I recently attended a presentation at a user group meeting given by a Salesforce MVP. In her personal introduction, she mentioned that she “only” holds two certifications. She told us that number can look quite sad when there are currently more than twenty different certifications available.
She only mentioned it in passing and it was more as a light joke. But it did make me think about how people experience certifications in the current Salesforce world. The days of there only being a handful of credentials available is in the past. So the BIG question is:
“When are certifications a valid representation of a person’s knowledge, and when are too many maybe too much?”
Nowadays, it’s much more common for people to hold multiple certifications than it used to be. Before, if you were looking for a developer role, having a Force.com Advanced Developer or Platform Developer II certification used to be a “nice to have.” But today, this level of credential is basically mandatory.
Earning a certification doesn’t automatically mean you also have a good work ethic, just like holding an Advanced Developer credential does not make you a great developer per se. The important thing is that a certification shows that you know the Salesforce best practices—how to abide by them, and when to push them to the limit.
Because Salesforce is designed to be quite intuitive, it’s easy to forget that you’re actually dealing with strategic business applications. Even the higher management layers within a business are fully aware of the importance of certified people and favor steering towards having a team with certified members. And, let’s be honest, when you work in a Salesforce team it’s now pretty much expected that you know everything.
Over the last few years, Salesforce has become more structured and a lot more defined. For businesses, the testing, failing, and ultimate awesomeness of implementing something completely new has somewhat gone away. The wide availability of best practices and a huge (and very vocal!) community have taken away the need for a lot of the old-fashioned guesswork.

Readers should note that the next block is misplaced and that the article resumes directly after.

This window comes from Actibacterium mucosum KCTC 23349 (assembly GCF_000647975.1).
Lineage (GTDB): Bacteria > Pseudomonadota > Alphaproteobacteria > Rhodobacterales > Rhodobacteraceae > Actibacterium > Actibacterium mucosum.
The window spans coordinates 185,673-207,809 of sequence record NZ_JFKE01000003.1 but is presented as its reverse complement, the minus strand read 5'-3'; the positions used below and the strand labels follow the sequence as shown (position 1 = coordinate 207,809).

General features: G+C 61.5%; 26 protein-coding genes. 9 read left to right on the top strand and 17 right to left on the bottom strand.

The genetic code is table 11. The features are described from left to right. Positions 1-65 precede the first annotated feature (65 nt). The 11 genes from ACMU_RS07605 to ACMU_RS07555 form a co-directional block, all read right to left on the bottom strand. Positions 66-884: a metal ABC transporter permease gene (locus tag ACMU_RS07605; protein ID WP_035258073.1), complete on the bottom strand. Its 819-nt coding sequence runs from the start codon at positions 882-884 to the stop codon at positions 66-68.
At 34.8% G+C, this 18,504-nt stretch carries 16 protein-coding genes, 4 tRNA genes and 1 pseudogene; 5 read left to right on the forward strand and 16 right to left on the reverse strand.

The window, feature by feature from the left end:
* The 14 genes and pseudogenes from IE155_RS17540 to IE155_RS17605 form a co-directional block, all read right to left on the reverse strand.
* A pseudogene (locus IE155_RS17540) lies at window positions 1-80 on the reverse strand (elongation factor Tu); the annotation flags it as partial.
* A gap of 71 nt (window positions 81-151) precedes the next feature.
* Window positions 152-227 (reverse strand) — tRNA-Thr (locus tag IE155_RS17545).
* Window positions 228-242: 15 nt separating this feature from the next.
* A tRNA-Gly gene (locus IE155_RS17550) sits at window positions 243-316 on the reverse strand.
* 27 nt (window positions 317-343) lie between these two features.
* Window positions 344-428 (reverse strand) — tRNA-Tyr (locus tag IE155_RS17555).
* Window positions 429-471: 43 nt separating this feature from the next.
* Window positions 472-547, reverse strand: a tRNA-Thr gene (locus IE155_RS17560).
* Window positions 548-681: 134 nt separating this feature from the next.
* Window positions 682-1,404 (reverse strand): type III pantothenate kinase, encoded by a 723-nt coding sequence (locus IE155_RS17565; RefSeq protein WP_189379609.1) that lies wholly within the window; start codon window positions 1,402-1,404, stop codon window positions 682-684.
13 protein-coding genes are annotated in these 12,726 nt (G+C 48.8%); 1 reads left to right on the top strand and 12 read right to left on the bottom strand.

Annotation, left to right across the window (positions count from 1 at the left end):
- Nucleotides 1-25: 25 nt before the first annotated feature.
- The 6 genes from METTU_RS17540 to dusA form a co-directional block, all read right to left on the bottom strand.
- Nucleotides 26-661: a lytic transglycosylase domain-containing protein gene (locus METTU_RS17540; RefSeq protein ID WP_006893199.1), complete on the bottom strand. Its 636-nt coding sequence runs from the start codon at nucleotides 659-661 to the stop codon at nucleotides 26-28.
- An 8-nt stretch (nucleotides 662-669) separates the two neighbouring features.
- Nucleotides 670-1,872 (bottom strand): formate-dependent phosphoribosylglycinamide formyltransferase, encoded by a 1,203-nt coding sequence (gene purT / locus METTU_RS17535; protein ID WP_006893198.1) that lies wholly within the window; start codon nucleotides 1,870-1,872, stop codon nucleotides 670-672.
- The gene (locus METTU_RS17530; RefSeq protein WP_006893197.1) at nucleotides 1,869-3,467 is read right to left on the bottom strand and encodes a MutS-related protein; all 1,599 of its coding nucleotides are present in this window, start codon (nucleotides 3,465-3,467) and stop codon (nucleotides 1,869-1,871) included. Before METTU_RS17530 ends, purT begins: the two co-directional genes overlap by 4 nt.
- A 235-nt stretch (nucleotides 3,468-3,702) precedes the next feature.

As this legwork has already been done by others, it means you no longer have to (re)invent the wheel for an entire implementation process. This more established ecosystem, combined with the much more mature industry, has also led to a much clearer view on the roles and profiles needed within a Salesforce team.
Today, a good Salesforce person needs to know at least a little about a lot!
And this is where certifications come into their own. An admin needs to be a little bit of a developer, but also be able to handle business requirements and do analysis. A developer needs to be a little bit of an admin, as they do some analysis, but are also expected to make architectural decisions. On top of that, everyone has to do quality control and make important decisions. And the way to prove this cross-functional knowledge is through certifications.
Passing an exam feels like a validation of the knowledge you have gained through experience over time.
I’m currently on my Certified Technical Architect (CTA) journey—as are many others right now. And it’s not because it seems to be the latest buzzword, it’s because I am ready. I’m simply at that stage in my career.
I got my first certification in 2013, then another in 2014, two more in 2015, and eleven between 2016 and now. Even though this seems like a steep curve after a slow start, I strongly believe that a certification should reflect your actual knowledge and complement your experience, not just represent your ability to learn by rote and reproduce text.